Cultural Mistrust

Cultural mistrust is an adaptive attitudinal stance in which a person of color is suspicious and guarded toward European Americans, particularly European American authority figures. It is adaptive in that if one accepts the contention that the current social paradigm is inherently racist, then a person of color cannot assume that a European American person has his or her best interests at heart. This attitudinal stance was first described in William Grier and Price Cobbs’s classic book, Black Rage. Grier and Cobbs called this survivalistic stance cultural paranoia. Many writers later changed the term to cultural mistrust in an effort to emphasize that it is an adaptive strategy rather than a form of psychopathology.

Cultural Mistrust Research

A review and meta-analysis by Arthur Whaley indicates that there is a significant correlation between cultural mistrust in African Americans and their attitudes and behaviors related to mental health services use. However, the effect size for cultural mistrust was not significantly different for counseling and psychotherapy studies as compared with other types of studies, suggesting that the mental health context was neither more nor less threatening than other social situations. Younger African Americans tended to exhibit more cultural mistrust attitudes than did older African Americans.

Whaley argues that cultural mistrust is an important psychological construct for the diagnosis and treatment of African Americans. This construct, therefore, must be acknowledged by clinicians as a legitimate method of coping with racism and discrimination. In this context, discussing racism with clients, even those with severe mental illness, would be a relevant part of treatment.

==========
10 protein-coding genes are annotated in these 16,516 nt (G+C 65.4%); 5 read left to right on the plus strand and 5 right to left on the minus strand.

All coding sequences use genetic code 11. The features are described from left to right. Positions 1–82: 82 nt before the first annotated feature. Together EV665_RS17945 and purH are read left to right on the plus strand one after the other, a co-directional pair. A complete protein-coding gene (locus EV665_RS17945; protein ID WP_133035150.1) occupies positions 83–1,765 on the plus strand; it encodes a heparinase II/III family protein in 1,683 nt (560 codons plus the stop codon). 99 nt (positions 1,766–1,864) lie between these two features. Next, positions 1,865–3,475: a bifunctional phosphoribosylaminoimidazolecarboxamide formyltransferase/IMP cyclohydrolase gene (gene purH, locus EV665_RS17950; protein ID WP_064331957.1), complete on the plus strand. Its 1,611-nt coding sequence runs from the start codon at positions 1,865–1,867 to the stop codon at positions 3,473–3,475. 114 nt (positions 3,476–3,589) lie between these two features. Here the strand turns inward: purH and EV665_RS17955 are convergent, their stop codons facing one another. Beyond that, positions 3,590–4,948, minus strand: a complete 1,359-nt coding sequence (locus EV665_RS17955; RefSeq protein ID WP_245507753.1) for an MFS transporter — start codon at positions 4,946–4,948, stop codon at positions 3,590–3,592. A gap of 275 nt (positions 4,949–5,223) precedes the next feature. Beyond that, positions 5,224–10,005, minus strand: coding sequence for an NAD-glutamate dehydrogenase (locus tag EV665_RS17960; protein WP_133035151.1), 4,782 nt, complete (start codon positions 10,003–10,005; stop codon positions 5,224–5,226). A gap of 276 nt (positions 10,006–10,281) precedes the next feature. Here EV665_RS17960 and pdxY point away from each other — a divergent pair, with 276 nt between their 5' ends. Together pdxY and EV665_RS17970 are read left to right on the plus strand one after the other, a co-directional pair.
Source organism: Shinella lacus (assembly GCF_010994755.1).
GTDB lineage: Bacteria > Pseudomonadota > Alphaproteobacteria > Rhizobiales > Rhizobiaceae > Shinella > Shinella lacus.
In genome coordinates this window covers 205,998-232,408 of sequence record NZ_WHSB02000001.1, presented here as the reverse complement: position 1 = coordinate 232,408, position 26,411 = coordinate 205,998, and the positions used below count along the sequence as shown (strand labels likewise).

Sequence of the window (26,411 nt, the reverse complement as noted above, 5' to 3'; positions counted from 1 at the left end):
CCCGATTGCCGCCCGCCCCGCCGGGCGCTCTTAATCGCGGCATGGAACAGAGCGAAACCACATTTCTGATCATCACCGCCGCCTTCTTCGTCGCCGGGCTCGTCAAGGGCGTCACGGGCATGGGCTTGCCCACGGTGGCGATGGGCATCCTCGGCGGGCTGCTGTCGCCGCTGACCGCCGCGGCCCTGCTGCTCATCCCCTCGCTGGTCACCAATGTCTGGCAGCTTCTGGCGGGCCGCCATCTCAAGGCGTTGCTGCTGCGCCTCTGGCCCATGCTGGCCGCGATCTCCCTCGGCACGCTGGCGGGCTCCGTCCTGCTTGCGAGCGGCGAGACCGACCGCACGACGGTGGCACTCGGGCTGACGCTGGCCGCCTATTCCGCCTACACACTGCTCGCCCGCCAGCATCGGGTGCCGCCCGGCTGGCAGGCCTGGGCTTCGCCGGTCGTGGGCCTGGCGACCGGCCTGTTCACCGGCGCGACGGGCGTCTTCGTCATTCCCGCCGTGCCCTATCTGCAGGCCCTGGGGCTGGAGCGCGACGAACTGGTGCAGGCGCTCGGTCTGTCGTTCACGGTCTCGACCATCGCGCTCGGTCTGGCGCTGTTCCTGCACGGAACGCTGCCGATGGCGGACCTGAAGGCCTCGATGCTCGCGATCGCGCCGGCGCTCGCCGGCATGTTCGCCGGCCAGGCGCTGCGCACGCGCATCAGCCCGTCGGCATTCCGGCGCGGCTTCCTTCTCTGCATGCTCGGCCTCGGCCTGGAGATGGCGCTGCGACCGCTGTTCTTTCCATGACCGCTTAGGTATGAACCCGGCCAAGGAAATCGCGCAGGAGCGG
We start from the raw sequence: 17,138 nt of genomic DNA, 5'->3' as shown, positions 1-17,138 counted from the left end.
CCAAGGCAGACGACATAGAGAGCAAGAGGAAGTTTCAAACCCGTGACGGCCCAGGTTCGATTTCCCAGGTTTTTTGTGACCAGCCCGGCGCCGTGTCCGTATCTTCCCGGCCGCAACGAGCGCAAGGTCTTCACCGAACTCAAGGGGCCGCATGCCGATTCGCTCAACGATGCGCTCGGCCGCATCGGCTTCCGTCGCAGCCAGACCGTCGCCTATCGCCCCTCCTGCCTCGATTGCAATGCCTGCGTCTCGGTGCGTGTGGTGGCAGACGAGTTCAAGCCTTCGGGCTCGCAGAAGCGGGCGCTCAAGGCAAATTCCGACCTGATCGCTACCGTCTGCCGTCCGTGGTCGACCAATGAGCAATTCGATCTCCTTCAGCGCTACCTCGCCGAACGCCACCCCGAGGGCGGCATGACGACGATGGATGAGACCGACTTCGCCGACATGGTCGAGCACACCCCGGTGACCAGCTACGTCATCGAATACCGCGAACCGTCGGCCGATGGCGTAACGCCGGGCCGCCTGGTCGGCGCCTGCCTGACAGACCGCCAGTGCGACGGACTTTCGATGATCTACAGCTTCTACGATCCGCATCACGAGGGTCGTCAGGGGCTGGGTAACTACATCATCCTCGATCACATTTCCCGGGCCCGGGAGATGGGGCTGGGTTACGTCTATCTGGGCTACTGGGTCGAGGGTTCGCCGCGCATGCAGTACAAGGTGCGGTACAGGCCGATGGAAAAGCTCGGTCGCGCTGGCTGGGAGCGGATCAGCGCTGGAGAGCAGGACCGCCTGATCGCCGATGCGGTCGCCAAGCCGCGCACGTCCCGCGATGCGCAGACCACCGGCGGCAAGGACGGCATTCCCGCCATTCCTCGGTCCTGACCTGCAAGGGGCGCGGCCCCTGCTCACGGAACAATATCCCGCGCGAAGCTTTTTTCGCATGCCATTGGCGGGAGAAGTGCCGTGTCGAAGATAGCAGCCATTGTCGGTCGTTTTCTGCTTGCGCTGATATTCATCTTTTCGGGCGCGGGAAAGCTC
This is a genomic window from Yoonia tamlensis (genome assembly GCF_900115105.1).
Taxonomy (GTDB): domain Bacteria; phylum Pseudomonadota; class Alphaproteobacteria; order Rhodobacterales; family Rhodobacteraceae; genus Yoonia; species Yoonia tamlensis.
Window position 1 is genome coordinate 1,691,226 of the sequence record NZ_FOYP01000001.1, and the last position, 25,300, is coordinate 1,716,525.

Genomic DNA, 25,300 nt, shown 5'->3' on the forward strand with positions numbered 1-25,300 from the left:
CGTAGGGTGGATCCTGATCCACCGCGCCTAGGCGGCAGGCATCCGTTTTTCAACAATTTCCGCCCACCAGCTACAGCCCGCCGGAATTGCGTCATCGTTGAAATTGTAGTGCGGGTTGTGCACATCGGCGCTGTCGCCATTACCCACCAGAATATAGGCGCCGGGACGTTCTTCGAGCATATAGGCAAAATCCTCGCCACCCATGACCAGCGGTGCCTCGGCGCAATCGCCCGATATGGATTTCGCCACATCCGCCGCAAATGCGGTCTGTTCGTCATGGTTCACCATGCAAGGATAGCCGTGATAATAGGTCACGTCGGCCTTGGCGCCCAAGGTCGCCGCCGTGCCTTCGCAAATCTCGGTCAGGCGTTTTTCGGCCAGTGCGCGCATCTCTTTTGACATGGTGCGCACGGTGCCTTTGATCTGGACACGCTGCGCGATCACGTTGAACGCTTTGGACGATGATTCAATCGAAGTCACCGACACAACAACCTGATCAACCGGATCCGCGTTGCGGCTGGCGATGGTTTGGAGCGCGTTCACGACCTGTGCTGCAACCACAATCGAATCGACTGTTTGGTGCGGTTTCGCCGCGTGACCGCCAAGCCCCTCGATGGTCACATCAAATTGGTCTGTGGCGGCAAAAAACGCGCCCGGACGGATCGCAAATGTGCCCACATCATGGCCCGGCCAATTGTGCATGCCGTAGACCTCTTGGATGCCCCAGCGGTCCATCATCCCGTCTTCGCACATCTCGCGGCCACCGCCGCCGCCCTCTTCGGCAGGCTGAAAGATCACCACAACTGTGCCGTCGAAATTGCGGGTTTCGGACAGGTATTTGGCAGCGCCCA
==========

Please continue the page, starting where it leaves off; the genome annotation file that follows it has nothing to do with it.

Cultural Mistrust and Counseling

A European American counselor confronting the racial and ethnic differences between the counselor and an African American client in the initial session does not, in and of itself, offset the cultural mistrust that some Black individuals have of Whites in general. Conceptualization of the client problem consistent with the client’s belief system, methods of resolution compatible with the client’s culture, and counseling goals consistent with that of the client are necessary to build credibility with culturally diverse clients. When an African American client who has high cultural mistrust is assigned to a European American counselor, the client may expect the counselor to be less accepting, trustworthy, and less of an expert. Clients who do not belong to the same racial or ethnic group as their counselor and who have cultural mistrust toward their counselor may terminate counseling at a high rate. Cultural paranoia also may prevent some African American clients from self-disclosing to European American therapists.

According to Whaley, African Americans with severe mental illness who report high levels of cultural mistrust are more likely to have more negative attitudes toward White clinicians. They favor clinicians from their own racial group, although they may believe that European American clinicians receive better training. Reginald Alston and Tyronn Bell suggested that cultural mistrust may influence the way in which African Americans with disabilities approach rehabilitation counseling. Existence of cultural mistrust in a mild form could be healthy and adaptive for African Americans to sharpen their social wits and enhance their survival. However, a study by Bell and Terence Tracey indicated that among African American students, mistrust of European Americans is not always psychologically healthy. A moderate amount of trust of Whites is related to perceptions of personal well-being. It also is important to note that aspects of cultural mistrust can be mistaken for unhealthy paranoia.

References:

  1. Terrell, F., & Terrell, S. L. (1981). An inventory to measure cultural mistrust among Blacks. Western Journal of Black Studies, 5, 180-184.
  2. Whaley, A. L. (2001). Cultural mistrust and mental health services for African Americans: A review and metaanalysis. The Counseling Psychologist, 29, 513-531.

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